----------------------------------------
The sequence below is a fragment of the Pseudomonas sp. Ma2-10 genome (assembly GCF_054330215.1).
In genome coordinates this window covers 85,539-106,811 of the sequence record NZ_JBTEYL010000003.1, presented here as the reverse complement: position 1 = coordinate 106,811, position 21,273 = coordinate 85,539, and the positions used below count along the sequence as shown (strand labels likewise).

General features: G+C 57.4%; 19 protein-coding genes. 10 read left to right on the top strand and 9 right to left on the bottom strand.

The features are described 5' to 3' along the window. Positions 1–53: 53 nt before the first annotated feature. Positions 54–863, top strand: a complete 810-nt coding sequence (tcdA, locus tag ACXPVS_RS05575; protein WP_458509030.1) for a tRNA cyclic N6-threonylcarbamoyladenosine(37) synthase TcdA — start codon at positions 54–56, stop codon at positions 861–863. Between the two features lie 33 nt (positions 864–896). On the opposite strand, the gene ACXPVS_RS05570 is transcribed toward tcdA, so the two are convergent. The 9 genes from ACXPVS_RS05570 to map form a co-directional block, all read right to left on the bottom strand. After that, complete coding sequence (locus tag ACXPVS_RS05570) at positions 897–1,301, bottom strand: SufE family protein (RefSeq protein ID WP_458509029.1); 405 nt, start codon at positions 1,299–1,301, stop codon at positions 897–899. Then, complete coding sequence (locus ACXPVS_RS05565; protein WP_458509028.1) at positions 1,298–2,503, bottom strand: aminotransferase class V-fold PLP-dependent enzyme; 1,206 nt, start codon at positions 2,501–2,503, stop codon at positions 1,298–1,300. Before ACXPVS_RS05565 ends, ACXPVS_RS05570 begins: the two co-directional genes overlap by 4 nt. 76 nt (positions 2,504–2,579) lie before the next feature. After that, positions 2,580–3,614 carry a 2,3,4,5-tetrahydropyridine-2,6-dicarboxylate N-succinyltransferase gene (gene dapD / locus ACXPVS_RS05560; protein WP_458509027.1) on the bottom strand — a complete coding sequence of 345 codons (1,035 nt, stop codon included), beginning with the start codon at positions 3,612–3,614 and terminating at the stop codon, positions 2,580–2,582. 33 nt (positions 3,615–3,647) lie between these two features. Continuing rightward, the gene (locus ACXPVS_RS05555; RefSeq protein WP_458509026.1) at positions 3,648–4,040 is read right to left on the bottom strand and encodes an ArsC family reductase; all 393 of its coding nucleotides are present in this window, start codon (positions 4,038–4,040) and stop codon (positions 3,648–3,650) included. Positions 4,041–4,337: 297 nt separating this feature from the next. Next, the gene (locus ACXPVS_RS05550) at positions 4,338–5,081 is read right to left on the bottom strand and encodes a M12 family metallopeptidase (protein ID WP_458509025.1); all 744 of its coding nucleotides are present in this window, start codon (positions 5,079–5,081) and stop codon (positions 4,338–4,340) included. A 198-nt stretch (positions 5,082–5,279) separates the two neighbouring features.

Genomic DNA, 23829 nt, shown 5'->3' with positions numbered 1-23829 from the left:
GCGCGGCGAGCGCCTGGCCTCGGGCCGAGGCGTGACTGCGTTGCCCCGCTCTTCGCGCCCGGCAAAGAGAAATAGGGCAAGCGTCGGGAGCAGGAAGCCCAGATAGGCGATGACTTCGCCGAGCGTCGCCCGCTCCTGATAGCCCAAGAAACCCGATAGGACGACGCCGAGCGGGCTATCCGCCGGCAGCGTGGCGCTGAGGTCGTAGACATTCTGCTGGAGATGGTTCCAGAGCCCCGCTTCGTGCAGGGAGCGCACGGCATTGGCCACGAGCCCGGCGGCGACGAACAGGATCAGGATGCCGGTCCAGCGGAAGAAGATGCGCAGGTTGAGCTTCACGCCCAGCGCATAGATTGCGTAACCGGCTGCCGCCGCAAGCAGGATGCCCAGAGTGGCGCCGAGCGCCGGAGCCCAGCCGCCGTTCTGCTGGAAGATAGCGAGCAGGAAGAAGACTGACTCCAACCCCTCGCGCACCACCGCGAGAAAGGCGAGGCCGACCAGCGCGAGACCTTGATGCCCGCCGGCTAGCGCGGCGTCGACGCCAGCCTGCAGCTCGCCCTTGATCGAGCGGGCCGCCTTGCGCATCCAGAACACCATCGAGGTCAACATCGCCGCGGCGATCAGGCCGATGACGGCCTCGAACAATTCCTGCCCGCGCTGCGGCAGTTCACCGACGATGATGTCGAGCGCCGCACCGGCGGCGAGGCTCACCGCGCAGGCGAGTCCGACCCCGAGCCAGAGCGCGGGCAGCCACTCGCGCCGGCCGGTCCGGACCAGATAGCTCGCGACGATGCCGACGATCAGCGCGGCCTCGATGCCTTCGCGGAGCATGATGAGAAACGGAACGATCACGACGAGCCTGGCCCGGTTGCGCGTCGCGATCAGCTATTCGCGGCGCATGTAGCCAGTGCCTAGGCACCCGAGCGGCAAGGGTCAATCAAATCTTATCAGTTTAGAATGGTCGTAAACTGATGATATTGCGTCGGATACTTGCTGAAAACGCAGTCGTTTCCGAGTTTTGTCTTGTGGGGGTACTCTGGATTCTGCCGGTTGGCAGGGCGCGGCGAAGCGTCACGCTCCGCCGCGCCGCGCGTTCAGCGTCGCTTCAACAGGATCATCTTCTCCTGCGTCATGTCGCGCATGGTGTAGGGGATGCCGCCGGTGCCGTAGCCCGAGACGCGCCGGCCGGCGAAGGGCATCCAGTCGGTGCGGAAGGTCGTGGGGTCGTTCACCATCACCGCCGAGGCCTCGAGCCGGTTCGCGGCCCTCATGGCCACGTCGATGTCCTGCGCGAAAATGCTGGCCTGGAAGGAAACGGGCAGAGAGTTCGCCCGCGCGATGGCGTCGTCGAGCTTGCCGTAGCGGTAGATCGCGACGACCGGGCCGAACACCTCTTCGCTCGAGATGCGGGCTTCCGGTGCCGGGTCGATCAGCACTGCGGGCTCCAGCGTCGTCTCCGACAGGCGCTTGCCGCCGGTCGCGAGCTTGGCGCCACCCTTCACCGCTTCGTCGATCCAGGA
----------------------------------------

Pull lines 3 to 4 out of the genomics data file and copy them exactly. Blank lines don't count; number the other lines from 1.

General features: G+C 57.4%; 19 protein-coding genes. 10 read left to right on the top strand and 9 right to left on the bottom strand.

The features are described 5' to 3' along the window. Positions 1–53: 53 nt before the first annotated feature. Positions 54–863, top strand: a complete 810-nt coding sequence (tcdA, locus tag ACXPVS_RS05575; protein WP_458509030.1) for a tRNA cyclic N6-threonylcarbamoyladenosine(37) synthase TcdA — start codon at positions 54–56, stop codon at positions 861–863. Between the two features lie 33 nt (positions 864–896). On the opposite strand, the gene ACXPVS_RS05570 is transcribed toward tcdA, so the two are convergent. The 9 genes from ACXPVS_RS05570 to map form a co-directional block, all read right to left on the bottom strand. After that, complete coding sequence (locus tag ACXPVS_RS05570) at positions 897–1,301, bottom strand: SufE family protein (RefSeq protein ID WP_458509029.1); 405 nt, start codon at positions 1,299–1,301, stop codon at positions 897–899. Then, complete coding sequence (locus ACXPVS_RS05565; protein WP_458509028.1) at positions 1,298–2,503, bottom strand: aminotransferase class V-fold PLP-dependent enzyme; 1,206 nt, start codon at positions 2,501–2,503, stop codon at positions 1,298–1,300. Before ACXPVS_RS05565 ends, ACXPVS_RS05570 begins: the two co-directional genes overlap by 4 nt. 76 nt (positions 2,504–2,579) lie before the next feature. After that, positions 2,580–3,614 carry a 2,3,4,5-tetrahydropyridine-2,6-dicarboxylate N-succinyltransferase gene (gene dapD / locus ACXPVS_RS05560; protein WP_458509027.1) on the bottom strand — a complete coding sequence of 345 codons (1,035 nt, stop codon included), beginning with the start codon at positions 3,612–3,614 and terminating at the stop codon, positions 2,580–2,582. 33 nt (positions 3,615–3,647) lie between these two features. Continuing rightward, the gene (locus ACXPVS_RS05555; RefSeq protein WP_458509026.1) at positions 3,648–4,040 is read right to left on the bottom strand and encodes an ArsC family reductase; all 393 of its coding nucleotides are present in this window, start codon (positions 4,038–4,040) and stop codon (positions 3,648–3,650) included. Positions 4,041–4,337: 297 nt separating this feature from the next. Next, the gene (locus ACXPVS_RS05550) at positions 4,338–5,081 is read right to left on the bottom strand and encodes a M12 family metallopeptidase (protein ID WP_458509025.1); all 744 of its coding nucleotides are present in this window, start codon (positions 5,079–5,081) and stop codon (positions 4,338–4,340) included. A 198-nt stretch (positions 5,082–5,279) separates the two neighbouring features.